The down-sloping triangle pattern in the dollar-yen suggests a high probability of a retreat to 97;down-sloping triangle patterns are usually bearish. However, the dollar-yen has broken above the down-sloping trend line, which sets a weak upside target near 105.5.
This complex pattern development is best seen on a weekly chart. The pattern starts with a clearly defined down-sloping triangle pattern. The pattern has a well-tested support level near 101.5. The support level started in February, 2014 and has been tested frequently since.
The downtrend line starts from the high of 105.4 in January, 2014. This is a well-defined trend line and the dollar-yen has consistently reacted away from the line over the past six months.
The Shanghai Composite Index has developed an astounding rally breakout in the past week, rallying more than 6 percent to hit levels not seen since December, and bringing gains to more than 10 percent from year-lows reached in March.
But, chart analysis shows this rally breakout may not be sustainable. Here's why.
The breakout rally developed within the context of an up sloping triangle pattern. The triangle pattern is a long term bullish pattern developing over three months. The triangle pattern is created by the combination of the support resistance level near 2,060 and the up sloping trend line. This up sloping trend line starts from the low of 1,991 made on May 21. The second anchor point for the uptrend line is the open at 2,013 on June 20. The third anchor point of the uptrend line is the low of 2,018 on June 25. The fourth important anchor point is the low of 2033 on July 11.
Gold prices have seen a rebound in recent weeks after hitting a four-month low in June and technical analysis suggests there is potential for this rally to develop into a genuine trend breakout.
The key feature of the weekly Comex gold chart is the downtrend line. This starts from the high near $1,799 notched in October 2012. Most recently the line uses the high of $1,392 in March 2014 as a confirming anchor point for the downtrend line. The current breakout above the trend line has the potential to develop into a genuine trend break, and here are three reasons why.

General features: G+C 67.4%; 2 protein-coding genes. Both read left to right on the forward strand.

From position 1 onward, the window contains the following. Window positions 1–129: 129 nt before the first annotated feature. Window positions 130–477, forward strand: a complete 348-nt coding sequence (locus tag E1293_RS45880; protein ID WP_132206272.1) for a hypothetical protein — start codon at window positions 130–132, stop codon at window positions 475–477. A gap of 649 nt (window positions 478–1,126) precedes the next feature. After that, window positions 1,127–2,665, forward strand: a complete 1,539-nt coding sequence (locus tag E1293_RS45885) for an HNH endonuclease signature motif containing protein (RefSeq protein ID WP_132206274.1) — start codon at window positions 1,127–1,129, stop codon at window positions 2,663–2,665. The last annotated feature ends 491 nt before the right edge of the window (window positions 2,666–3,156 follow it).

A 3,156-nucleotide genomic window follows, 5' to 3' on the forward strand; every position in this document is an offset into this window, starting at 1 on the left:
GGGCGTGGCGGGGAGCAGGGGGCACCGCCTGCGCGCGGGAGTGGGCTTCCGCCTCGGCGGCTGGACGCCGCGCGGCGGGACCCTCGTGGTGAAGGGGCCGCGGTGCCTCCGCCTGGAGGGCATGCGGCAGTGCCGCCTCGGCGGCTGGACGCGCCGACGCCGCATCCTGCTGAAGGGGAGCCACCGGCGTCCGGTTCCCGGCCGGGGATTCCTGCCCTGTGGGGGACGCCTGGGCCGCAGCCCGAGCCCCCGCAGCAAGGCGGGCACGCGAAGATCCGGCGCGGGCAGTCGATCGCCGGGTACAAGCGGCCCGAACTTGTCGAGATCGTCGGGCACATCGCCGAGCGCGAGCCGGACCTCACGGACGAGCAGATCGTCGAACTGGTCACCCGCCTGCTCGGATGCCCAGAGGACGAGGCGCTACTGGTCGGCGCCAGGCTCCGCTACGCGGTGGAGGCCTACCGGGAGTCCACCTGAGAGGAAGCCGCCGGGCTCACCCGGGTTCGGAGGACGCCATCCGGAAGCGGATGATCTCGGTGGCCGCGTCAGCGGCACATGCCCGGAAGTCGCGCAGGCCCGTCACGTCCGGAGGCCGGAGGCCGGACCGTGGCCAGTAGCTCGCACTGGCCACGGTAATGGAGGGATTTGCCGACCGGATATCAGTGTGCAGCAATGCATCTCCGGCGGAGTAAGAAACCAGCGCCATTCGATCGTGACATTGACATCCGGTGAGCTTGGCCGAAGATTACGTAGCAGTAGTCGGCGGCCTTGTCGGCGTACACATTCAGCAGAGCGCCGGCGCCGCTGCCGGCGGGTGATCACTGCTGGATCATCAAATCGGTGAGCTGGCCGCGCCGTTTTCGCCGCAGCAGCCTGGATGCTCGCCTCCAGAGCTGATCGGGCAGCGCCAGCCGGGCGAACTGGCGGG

The DOW closed above 17,000 for the first time in early July on the back of a strong U.S. jobs report. Sturdy upward momentum has seen the index post a series of fresh all-time highs this year but charts suggest momentum may be set to slow.
A few months ago we suggested the DOW had an upside target of 17,000. This target has been achieved, marking a continuation of an exceptional uptrend but chart analysis suggests this upward momentum may slow and consolidation may develop around the value of the uptrend line.
The strategic trend and the significant feature of the DOW is the up-sloping trading channel defined by three trend lines. The upper trend line is trend-line C; this will provide support for the DOW as it retreats from 17,000.
Trend-line A forms the middle core of the pattern and is the most well-defined trend line. It starts in February 2011, acted as a resistance in July 2011, and again in April and September 2012 before the DOW broke above this level in February 2013. Starting from February 2013 trend-line A has acted as a support level. The general market environment has been bullish with the DOW staying above trend-line A. The breakout above trend-line C in January 2014 was an unsustainable rally.
Indonesia heads to the polls to elect a new president this week and while the outcome looks less certain that it did a few weeks ago charts suggest that stocks are poised to resume their uptrend.
Joko "Jokowi" Widodo, the popular governor of Jakarta, remains the frontrunner to win Wednesday's vote but his poll lead has narrowed sharply in recent weeks and the possibility of a win by rival ex-general Prabowo Subianto is not being ruled out.
The Jakarta Composite Index chart is defined by three levels of historical support and resistance. These levels help set the boundaries for any moves following the Indonesian election. As the election has become more closely contested there has been a reduction in trend strength.
The key resistance level is near 5150, which the most recent uptrend failed to reach. Any rebound following the election results will find resistance between 5100 and 5150.
The Australian dollar has been stubbornly strong this year despite slowing growth in China and Australian policymakers' attempts to talk down the currency and charts indicate it's set to strengthen further.
The AUD/USD has been hammering out a bottom near $0.88. The August 2013 rebound from this area saw a rapid climb towards $0.98 prior to the retreat and retest of support near $0.88. The rally rebound from near $0.88 that began in February 2014 has found solid resistance near $0.94.
Daryl Guppy is an independent technical analyst who appears frequently on CNBC Asia.